Video: Meet the engineer in charge of Centre Block assessments

Meet Yueshuang Zhu, an engineer who was in charge of the work we did to assess the condition of the Centre Block. By testing everything from the acoustics in the chambers to how much weight the floors could support, Yueshuang ensured the structure was ready to undergo the restoration and modernization work.

Transcript of Meet the engineer in charge of Centre Block assessments

Start of video

[Music plays]

(A man and a woman wearing safety gear talking together.)

(Text on screen: Our People at Work)

(Images of the Centre Block building.)

(Image of a man smiling and standing in front of Centre Block.)

Working at Canada’s parliamentary buildings … I never thought it would be possible for me.

(Text on screen: Yueshuang Zhu, Project Manager, Public Services and Procurement Canada.)

(Yueshuang speaks.)

My name is Yueshuang Zhu, I work as a project manager with PSPC under the Centre Block Rehabilitation program with the assessments.

(Image of Yueshuang and a woman in the basement of Centre Block.)

Assessment, in more descriptive terms, is generally we’re poking holes in the building, making small openings to find out, for example, if a steel beam is exactly the detail that we expected.

(Image of Yueshuang in a military outfit.)

I’m a civil engineer. I was trained at the University of Toronto. I was a combat engineer officer with the Canadian Forces. As a combat engineer officer, I would have been in charge of safeguarding the general national security.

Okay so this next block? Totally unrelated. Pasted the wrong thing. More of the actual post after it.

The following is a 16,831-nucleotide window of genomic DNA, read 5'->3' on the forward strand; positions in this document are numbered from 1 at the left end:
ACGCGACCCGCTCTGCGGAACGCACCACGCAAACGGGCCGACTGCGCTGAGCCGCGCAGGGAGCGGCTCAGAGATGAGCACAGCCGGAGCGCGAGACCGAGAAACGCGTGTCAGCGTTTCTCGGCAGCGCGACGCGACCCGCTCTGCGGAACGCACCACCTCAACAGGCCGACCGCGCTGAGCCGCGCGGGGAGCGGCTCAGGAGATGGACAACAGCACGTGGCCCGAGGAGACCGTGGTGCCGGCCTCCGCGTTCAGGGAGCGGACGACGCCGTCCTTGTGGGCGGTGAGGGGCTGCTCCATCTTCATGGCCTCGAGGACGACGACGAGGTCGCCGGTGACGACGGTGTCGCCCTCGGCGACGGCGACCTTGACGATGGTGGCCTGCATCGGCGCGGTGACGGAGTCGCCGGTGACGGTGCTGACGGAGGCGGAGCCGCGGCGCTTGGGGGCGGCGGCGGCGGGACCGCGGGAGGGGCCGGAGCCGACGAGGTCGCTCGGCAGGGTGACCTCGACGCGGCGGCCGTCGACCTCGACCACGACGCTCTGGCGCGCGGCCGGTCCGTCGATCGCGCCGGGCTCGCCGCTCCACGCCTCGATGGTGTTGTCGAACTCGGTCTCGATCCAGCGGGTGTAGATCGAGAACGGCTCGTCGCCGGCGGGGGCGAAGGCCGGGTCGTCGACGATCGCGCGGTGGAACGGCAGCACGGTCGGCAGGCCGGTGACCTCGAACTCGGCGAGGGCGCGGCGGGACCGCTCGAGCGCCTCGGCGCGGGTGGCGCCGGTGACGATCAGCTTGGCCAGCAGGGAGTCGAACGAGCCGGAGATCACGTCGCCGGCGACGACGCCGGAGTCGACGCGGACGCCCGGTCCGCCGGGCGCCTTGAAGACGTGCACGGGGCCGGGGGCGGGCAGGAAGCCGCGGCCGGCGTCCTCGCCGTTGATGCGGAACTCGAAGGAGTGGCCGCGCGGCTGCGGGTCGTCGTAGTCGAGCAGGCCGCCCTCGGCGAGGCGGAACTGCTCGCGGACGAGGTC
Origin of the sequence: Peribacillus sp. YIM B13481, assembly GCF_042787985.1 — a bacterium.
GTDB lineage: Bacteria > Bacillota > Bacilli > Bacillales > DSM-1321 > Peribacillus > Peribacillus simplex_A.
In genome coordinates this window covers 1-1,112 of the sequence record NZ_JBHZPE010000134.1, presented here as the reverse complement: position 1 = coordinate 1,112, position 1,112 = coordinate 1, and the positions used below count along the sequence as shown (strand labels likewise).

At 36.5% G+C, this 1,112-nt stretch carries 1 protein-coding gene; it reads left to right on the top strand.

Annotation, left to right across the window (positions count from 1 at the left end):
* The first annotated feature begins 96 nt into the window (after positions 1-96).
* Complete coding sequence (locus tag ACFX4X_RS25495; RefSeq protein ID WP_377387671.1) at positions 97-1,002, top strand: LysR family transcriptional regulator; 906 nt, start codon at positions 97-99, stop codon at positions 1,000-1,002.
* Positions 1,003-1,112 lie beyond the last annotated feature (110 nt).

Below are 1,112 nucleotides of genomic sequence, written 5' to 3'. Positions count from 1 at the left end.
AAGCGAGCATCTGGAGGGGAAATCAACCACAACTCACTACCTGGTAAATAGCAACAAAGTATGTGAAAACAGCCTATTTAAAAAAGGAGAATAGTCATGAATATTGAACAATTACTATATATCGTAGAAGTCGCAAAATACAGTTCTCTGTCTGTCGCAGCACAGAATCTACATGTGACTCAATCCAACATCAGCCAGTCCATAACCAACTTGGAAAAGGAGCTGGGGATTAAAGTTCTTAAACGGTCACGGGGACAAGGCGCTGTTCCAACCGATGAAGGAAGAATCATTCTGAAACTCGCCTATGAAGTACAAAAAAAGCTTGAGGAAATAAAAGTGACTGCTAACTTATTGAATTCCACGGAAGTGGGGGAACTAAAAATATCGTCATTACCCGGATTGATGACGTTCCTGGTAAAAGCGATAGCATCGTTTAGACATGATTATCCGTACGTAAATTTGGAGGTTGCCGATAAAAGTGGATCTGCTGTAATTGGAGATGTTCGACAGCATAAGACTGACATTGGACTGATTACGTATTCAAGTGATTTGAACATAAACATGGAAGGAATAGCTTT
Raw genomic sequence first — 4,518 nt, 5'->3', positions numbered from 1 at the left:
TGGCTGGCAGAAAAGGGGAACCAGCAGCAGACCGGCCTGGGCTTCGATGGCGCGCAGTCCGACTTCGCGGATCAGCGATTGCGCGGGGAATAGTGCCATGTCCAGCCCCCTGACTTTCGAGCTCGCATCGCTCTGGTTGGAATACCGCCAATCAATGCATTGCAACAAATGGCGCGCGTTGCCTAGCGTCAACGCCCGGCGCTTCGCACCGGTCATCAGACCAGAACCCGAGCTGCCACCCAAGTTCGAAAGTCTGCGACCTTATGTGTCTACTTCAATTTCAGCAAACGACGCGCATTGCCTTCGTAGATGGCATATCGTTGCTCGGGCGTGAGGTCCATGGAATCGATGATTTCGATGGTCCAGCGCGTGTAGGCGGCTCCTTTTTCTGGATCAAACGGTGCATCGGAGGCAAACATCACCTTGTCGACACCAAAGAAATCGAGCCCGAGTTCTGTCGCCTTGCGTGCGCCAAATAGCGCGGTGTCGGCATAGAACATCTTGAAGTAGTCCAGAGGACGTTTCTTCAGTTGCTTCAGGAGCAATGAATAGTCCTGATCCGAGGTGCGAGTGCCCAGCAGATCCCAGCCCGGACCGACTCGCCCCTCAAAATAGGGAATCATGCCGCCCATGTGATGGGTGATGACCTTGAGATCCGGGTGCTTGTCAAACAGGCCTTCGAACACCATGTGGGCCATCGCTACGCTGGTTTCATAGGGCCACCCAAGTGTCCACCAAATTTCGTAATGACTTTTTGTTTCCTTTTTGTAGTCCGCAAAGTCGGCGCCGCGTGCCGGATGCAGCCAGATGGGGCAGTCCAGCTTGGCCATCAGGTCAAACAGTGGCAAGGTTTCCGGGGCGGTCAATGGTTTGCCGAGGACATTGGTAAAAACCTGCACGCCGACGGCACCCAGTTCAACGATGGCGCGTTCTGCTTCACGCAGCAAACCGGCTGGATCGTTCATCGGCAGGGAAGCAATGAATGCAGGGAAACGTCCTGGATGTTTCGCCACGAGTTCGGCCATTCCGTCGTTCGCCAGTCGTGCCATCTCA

(Image of Centre Block’s ceiling.)

As a project manager for the Centre Block Rehabilitation Program, I feel like it also impacts Canadians.

(Images of the roof of Centre Block.)

The thing that I like most about my job is that it’s quite challenging. I’ve also seen a little bit of everything from all the other engineering disciplines and also conservation architecture. I’ve been able to learn a lot.

(Image of two men standing in front of the Peace Tower.)

This rehabilitation is probably the most important one in Canada because of the nature of the building that we’re rehabilitating. It is the seat of power in Canada and the efficiency of the building use when it’s actually completed … rehabilitation will affect the democratic process.

(Public Services and Procurement Canada signature)

[Music stops]

(Canada Wordmark)

End of video

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